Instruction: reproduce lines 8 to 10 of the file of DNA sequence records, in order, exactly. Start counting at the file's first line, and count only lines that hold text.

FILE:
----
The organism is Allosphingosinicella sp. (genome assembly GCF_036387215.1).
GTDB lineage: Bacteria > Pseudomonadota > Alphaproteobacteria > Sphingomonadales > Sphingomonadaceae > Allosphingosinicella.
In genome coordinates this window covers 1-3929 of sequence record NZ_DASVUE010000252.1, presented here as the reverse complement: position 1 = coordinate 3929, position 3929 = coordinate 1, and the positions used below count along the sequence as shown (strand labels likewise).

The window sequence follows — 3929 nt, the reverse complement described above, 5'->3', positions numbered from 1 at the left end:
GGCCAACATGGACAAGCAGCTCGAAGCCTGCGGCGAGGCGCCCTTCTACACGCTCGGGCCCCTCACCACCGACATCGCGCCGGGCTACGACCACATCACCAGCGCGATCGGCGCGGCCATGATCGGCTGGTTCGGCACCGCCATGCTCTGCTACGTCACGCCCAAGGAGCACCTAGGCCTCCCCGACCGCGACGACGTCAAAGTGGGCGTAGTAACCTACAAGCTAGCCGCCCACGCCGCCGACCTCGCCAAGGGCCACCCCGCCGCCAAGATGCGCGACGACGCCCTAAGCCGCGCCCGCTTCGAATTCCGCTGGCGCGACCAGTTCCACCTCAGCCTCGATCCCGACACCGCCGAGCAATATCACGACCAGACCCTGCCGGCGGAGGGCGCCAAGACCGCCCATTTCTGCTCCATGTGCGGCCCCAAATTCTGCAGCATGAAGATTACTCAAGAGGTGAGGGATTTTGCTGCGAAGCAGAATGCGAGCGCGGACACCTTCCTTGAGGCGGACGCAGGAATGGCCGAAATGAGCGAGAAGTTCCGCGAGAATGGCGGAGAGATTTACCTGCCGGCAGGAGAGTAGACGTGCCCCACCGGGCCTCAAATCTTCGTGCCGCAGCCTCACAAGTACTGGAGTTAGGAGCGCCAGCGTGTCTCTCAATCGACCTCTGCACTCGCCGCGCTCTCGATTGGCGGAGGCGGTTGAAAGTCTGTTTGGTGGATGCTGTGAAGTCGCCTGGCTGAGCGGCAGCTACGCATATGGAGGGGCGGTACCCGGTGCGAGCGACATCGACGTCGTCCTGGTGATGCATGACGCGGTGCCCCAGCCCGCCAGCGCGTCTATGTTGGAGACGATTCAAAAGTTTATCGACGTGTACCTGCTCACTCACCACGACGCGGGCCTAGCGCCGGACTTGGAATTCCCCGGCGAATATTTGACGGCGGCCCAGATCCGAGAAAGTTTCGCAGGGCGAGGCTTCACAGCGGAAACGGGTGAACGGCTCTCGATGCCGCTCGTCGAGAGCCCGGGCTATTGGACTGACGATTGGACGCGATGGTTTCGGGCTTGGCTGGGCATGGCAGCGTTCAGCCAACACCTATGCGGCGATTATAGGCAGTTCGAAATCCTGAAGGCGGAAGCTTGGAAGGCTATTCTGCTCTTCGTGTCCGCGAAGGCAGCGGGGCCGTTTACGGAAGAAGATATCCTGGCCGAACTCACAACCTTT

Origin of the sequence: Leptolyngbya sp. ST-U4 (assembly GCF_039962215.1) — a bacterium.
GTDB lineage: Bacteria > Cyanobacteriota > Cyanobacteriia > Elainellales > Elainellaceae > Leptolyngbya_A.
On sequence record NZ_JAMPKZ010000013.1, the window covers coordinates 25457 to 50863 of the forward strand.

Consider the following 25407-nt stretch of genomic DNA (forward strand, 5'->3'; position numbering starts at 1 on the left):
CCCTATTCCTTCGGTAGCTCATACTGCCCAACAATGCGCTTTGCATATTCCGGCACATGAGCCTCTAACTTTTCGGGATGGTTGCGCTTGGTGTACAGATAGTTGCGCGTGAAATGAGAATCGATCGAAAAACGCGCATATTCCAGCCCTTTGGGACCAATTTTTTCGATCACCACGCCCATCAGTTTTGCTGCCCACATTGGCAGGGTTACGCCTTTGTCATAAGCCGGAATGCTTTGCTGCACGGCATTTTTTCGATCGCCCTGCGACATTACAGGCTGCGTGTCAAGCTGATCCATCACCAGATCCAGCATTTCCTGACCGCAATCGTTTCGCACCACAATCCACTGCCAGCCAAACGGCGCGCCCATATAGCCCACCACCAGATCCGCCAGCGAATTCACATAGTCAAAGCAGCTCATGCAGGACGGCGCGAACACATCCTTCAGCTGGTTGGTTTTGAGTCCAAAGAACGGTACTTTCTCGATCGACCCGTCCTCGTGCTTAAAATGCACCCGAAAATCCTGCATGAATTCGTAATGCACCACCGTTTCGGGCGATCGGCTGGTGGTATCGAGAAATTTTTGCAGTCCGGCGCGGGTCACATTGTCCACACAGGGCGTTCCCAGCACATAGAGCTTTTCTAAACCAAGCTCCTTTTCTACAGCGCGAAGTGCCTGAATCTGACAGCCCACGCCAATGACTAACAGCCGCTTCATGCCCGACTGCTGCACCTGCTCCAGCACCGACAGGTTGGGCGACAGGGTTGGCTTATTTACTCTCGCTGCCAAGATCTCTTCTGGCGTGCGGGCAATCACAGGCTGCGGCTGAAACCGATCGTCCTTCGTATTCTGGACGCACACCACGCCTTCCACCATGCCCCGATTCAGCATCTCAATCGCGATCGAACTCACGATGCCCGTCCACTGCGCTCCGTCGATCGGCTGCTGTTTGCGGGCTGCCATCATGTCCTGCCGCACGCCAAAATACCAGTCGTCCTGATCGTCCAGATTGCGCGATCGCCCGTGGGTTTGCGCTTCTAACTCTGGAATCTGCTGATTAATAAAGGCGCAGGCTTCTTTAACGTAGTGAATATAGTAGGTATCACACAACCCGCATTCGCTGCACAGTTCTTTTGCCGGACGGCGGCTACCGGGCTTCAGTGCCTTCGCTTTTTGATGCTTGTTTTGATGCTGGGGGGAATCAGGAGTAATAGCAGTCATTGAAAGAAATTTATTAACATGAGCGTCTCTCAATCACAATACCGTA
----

On sequence record NZ_JAMPKZ010000013.1, the window covers coordinates 25457 to 50863 of the forward strand.

Consider the following 25407-nt stretch of genomic DNA (forward strand, 5'->3'; position numbering starts at 1 on the left):
CCCTATTCCTTCGGTAGCTCATACTGCCCAACAATGCGCTTTGCATATTCCGGCACATGAGCCTCTAACTTTTCGGGATGGTTGCGCTTGGTGTACAGATAGTTGCGCGTGAAATGAGAATCGATCGAAAAACGCGCATATTCCAGCCCTTTGGGACCAATTTTTTCGATCACCACGCCCATCAGTTTTGCTGCCCACATTGGCAGGGTTACGCCTTTGTCATAAGCCGGAATGCTTTGCTGCACGGCATTTTTTCGATCGCCCTGCGACATTACAGGCTGCGTGTCAAGCTGATCCATCACCAGATCCAGCATTTCCTGACCGCAATCGTTTCGCACCACAATCCACTGCCAGCCAAACGGCGCGCCCATATAGCCCACCACCAGATCCGCCAGCGAATTCACATAGTCAAAGCAGCTCATGCAGGACGGCGCGAACACATCCTTCAGCTGGTTGGTTTTGAGTCCAAAGAACGGTACTTTCTCGATCGACCCGTCCTCGTGCTTAAAATGCACCCGAAAATCCTGCATGAATTCGTAATGCACCACCGTTTCGGGCGATCGGCTGGTGGTATCGAGAAATTTTTGCAGTCCGGCGCGGGTCACATTGTCCACACAGGGCGTTCCCAGCACATAGAGCTTTTCTAAACCAAGCTCCTTTTCTACAGCGCGAAGTGCCTGAATCTGACAGCCCACGCCAATGACTAACAGCCGCTTCATGCCCGACTGCTGCACCTGCTCCAGCACCGACAGGTTGGGCGACAGGGTTGGCTTATTTACTCTCGCTGCCAAGATCTCTTCTGGCGTGCGGGCAATCACAGGCTGCGGCTGAAACCGATCGTCCTTCGTATTCTGGACGCACACCACGCCTTCCACCATGCCCCGATTCAGCATCTCAATCGCGATCGAACTCACGATGCCCGTCCACTGCGCTCCGTCGATCGGCTGCTGTTTGCGGGCTGCCATCATGTCCTGCCGCACGCCAAAATACCAGTCGTCCTGATCGTCCAGATTGCGCGATCGCCCGTGGGTTTGCGCTTCTAACTCTGGAATCTGCTGATTAATAAAGGCGCAGGCTTCTTTAACGTAGTGAATATAGTAGGTATCACACAACCCGCATTCGCTGCACAGTTCTTTTGCCGGACGGCGGCTACCGGGCTTCAGTGCCTTCGCTTTTTGATGCTTGTTTTGATGCTGGGGGGAATCAGGAGTAATAGCAGTCATTGAAAGAAATTTATTAACATGAGCGTCTCTCAATCACAATACCGTA